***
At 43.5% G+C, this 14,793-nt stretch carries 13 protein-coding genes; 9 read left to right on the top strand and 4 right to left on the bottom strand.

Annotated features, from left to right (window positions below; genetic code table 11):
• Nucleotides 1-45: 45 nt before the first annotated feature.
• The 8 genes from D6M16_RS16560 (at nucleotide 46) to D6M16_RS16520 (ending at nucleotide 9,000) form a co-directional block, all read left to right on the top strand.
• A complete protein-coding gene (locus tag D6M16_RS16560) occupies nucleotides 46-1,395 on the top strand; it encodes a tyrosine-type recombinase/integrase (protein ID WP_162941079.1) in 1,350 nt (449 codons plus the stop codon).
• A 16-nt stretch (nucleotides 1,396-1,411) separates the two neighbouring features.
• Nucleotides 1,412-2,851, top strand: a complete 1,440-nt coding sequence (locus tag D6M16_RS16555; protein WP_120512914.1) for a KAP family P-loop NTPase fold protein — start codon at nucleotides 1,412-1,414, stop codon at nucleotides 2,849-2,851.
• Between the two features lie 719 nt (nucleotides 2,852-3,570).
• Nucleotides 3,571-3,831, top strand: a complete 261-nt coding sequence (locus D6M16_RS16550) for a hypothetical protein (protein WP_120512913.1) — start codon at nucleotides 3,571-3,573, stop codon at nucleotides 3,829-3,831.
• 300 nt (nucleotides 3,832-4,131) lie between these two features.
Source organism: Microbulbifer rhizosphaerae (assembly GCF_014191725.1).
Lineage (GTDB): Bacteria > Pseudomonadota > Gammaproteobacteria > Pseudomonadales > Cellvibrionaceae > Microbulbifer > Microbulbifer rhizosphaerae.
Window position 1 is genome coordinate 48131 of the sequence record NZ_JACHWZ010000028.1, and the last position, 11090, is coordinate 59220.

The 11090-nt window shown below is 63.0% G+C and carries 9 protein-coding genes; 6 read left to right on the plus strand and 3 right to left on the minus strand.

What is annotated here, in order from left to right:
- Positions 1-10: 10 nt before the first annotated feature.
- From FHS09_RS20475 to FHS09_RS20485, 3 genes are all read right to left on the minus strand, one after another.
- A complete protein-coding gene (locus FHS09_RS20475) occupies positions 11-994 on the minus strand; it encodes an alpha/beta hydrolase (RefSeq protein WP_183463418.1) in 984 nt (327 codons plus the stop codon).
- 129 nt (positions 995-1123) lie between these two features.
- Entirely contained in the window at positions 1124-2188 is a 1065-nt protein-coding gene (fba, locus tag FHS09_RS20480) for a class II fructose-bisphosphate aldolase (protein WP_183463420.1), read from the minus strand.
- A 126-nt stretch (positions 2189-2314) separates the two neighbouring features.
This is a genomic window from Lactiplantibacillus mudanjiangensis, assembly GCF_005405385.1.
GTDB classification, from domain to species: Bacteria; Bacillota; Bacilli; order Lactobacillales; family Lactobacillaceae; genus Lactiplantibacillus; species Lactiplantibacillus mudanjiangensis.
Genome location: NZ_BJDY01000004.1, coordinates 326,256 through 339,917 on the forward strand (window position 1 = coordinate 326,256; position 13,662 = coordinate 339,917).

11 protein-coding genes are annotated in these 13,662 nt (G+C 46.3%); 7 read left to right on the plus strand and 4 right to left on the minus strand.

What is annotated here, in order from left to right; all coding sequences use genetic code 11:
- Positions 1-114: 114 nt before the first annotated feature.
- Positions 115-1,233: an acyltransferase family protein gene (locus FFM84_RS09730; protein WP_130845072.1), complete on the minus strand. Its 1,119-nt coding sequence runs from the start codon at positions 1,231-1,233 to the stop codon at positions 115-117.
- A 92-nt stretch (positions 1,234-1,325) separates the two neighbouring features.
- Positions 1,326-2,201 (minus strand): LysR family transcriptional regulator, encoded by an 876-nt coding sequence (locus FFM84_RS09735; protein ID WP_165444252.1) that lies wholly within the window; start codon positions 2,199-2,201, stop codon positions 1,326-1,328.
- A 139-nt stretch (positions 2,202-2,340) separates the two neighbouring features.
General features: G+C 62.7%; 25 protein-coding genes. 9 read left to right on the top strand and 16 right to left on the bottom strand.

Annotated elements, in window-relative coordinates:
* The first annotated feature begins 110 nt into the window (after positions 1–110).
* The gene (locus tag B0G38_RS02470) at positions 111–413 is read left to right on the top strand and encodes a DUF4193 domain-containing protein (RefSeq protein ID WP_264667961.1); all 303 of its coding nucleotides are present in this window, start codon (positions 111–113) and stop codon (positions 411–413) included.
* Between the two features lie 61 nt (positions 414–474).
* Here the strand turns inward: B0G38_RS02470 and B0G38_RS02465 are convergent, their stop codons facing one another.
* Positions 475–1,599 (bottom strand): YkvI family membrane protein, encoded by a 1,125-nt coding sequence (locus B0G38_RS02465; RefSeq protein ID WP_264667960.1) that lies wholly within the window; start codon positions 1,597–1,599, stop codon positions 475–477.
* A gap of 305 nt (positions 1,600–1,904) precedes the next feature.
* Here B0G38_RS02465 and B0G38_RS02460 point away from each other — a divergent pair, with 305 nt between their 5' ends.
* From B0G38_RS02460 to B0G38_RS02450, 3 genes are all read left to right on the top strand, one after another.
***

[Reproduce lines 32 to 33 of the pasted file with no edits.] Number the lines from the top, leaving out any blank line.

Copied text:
General features: G+C 62.7%; 25 protein-coding genes. 9 read left to right on the top strand and 16 right to left on the bottom strand.

Annotated elements, in window-relative coordinates: